2. Oh, he was a great man. There’s a splendid brief portrait of him in Elias Canetti’s ‘Party in the Blitz’ – Russell was one of the of the few English intellectuals Canetti liked and admired, and he observed him at – among other venues – a Mayfair reception, where (from the Guardian) ‘the octogenarian Bertrand Russell walks off with one such beauty a quarter of his age moments after he had finished a public conversation and, laughing with joy, clapped eyes on her for the first time: “As if they had arranged to meet, the 80-year-old and the 20-year-old, he left the party with her as if it were the most natural thing to do. He carried on laughing as he made his departure and she seemed more beautiful with every step.”‘ he is very funny about the extraordinary arrogance of English intellectuals, amongst whom he included Old Possum, whom he eviscerated with gleeful savagery: he spoke of TSE’s “impotence, which he communicates to the whole country, surrenders itself to every order which is old enough, seeks to prevent every enthusiasm, a debauchee of nothingness, pale imitator of Hegel, desecrator of Dante (to which region of Hell would Dante have consigned him?), thin-lipped, cold-hearted, old before his time”. Canetti, by the way, was the Bulgarian-born Jewish author of the famous novel ‘Auto-da-Fe’ (‘Die Blendung’ in the original German) and won the Nobel Prize for literature – well-worth reading.

          I have no problem about being teased Diane! I’ve always found French cartoons of horse-faced English governesses with huge and terrible teeth very funny.

          Talking of smells, H.G. Wells was also famous for his affairs, but unlike Russell is reported to have exuded a wonderful warm odour that attracted women like bees to nectar…

          I’d better shut up.

      1. Ha! Steve Jones recounted the story of how he was mistaken for Richard Dawkins on two occasions, one when he was asked to sign The Selfish Gene. He obliged but added ‘I did not write this book’!

    1. Grayling does write well: except for The Good Book, which was so embarrassingly boring and bad,(with everything – extracts from Cicero, Confucius et al – carefully rewritten into a bland pastiche of bad 18th or 19th-century consolatory writing), that I wondered how so intelligent a man could have misjudged things so badly. It only took a few dips into it to persuade me to get rid of it as quickly as possible.

      1. I was thinking about buying The Good Book. Maybe better check at the library first… Thanks for the thoughts.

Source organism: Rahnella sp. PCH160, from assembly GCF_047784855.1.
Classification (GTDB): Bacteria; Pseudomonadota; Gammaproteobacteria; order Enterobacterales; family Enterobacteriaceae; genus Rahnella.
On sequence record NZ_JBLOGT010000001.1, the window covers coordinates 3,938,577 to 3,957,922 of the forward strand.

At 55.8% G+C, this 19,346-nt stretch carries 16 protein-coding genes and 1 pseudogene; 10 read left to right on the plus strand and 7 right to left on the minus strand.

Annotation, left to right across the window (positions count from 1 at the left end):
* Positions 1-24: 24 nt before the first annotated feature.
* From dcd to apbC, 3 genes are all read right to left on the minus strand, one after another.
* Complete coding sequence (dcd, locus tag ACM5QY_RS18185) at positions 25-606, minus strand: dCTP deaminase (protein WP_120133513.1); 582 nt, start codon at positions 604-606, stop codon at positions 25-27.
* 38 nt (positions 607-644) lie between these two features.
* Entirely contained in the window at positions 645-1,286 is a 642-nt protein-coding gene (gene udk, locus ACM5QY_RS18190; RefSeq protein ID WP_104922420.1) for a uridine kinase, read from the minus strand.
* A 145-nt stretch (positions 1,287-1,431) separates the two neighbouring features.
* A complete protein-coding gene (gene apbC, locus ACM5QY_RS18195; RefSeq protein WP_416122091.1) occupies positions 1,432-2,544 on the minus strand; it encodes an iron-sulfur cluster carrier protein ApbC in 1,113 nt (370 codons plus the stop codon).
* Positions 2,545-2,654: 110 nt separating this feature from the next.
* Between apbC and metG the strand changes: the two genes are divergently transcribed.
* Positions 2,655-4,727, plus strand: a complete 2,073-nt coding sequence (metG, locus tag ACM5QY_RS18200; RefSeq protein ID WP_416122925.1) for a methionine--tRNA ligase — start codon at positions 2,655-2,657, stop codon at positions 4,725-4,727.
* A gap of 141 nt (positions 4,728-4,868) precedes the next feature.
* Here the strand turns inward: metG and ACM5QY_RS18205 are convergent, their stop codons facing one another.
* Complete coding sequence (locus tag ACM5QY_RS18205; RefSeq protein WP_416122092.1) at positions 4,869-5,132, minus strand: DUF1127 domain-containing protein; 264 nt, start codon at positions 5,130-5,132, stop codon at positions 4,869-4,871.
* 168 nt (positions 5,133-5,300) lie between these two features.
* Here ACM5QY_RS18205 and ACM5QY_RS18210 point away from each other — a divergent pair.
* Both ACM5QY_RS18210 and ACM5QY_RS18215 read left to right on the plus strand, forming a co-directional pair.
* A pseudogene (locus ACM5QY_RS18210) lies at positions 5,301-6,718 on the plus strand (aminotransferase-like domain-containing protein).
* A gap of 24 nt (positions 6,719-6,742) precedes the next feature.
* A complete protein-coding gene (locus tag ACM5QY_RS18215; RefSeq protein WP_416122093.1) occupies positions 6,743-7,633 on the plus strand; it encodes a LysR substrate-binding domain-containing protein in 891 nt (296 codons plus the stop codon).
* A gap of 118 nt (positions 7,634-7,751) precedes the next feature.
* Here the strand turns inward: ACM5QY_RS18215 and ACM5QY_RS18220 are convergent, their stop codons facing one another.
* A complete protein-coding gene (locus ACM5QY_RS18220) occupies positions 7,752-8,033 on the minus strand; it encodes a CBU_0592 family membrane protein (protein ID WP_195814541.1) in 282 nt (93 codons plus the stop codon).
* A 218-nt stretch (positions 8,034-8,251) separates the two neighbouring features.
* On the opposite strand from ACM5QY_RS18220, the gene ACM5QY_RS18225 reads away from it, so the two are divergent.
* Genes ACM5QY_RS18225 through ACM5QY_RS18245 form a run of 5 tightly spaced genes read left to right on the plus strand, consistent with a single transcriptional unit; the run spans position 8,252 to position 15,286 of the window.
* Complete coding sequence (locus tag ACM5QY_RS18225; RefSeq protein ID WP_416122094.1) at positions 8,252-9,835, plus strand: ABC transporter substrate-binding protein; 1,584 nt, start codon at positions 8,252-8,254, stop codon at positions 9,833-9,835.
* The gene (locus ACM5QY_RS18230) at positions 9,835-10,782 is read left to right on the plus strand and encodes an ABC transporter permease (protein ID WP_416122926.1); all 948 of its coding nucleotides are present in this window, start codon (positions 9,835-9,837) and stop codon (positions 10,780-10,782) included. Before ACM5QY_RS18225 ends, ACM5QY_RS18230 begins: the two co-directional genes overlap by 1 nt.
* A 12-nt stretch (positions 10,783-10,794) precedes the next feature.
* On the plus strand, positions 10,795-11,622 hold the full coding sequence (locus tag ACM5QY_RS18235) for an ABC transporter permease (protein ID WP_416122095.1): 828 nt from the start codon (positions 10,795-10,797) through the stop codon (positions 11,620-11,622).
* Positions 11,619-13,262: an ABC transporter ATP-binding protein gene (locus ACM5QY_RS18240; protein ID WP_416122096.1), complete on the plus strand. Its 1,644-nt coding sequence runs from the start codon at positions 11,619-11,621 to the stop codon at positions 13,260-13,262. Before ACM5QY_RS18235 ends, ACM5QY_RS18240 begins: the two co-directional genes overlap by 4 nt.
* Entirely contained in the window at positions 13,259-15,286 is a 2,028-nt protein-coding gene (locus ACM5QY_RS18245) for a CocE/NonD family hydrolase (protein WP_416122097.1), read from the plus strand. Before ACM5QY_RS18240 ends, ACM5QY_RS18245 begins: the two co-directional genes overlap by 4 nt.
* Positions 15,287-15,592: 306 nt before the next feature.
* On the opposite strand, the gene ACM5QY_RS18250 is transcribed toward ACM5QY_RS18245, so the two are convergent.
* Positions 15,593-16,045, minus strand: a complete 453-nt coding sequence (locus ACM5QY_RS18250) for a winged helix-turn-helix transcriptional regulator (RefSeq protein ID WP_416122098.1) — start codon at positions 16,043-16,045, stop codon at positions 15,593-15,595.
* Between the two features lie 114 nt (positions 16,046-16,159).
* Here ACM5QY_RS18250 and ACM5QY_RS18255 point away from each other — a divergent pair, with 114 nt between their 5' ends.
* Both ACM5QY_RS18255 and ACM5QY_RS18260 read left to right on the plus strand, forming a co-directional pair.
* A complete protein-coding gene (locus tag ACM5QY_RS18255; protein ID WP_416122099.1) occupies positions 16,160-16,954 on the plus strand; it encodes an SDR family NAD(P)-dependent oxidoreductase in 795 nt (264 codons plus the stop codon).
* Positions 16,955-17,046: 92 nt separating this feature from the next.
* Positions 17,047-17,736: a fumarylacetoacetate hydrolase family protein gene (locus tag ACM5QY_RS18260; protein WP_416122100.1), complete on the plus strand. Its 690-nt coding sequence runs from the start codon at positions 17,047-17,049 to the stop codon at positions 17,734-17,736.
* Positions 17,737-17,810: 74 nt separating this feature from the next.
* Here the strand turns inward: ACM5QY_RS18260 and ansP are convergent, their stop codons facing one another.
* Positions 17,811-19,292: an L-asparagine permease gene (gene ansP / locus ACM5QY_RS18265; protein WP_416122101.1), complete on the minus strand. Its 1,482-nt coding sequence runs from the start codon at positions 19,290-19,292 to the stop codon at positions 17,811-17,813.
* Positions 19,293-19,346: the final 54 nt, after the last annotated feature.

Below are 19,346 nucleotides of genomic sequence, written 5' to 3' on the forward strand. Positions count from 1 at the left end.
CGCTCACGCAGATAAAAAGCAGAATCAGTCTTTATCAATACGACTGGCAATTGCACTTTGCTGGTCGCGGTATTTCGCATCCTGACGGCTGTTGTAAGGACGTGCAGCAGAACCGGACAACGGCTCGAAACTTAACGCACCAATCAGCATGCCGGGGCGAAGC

1. I should check it in a library first. What made me angry was that he had taken good translations – I think he used David Hawkes’s splendid translations of Qu Yuan’s poetry, for example – and recast them into that leaden, prosy pastiche. Why not simply make a good and various anthology by printing others’ translations instead of forcing a spurious stylistic unity on them in order to make it resemble the sort of idea of what a ‘Sacred Book’ should be that informs the style, if you can call it that, of The Book of Mormon?

  8. Regarding the Victorian building near Russell Square: despite being a student at UCL and Birkbeck (in the Ministry of Truth building) I couldn’t remember the building at all. I can only think it hadn’t been built when I left in 2001 !

  9. “We had a nice two-hour lunch and talked about many things, including free will, whether there is any objective morality, the problem of modern philosophy (postmodernism), and so on.”
    What I would give to have been a fly on the wall for that conversation.

  10. Great talk by Prof Coyne on Darwin day, He and I had a joint picture taken showing off my provocative tee shirt sayin “Evolution is true, Get over it!”, The Proff said he would not mind a copy but I have no idea where to email a .jpg file, can anyone help? Thanks.

    1. I see in the Warren Zevon song you link to, the Chinese restaurant Lee Ho Fook in Soho gets a mention and a photo. I spent many good hours there more than forty years ago with Chinese, Japanese & Korean musician friends. It was worth visiting then, and almost certainly still is.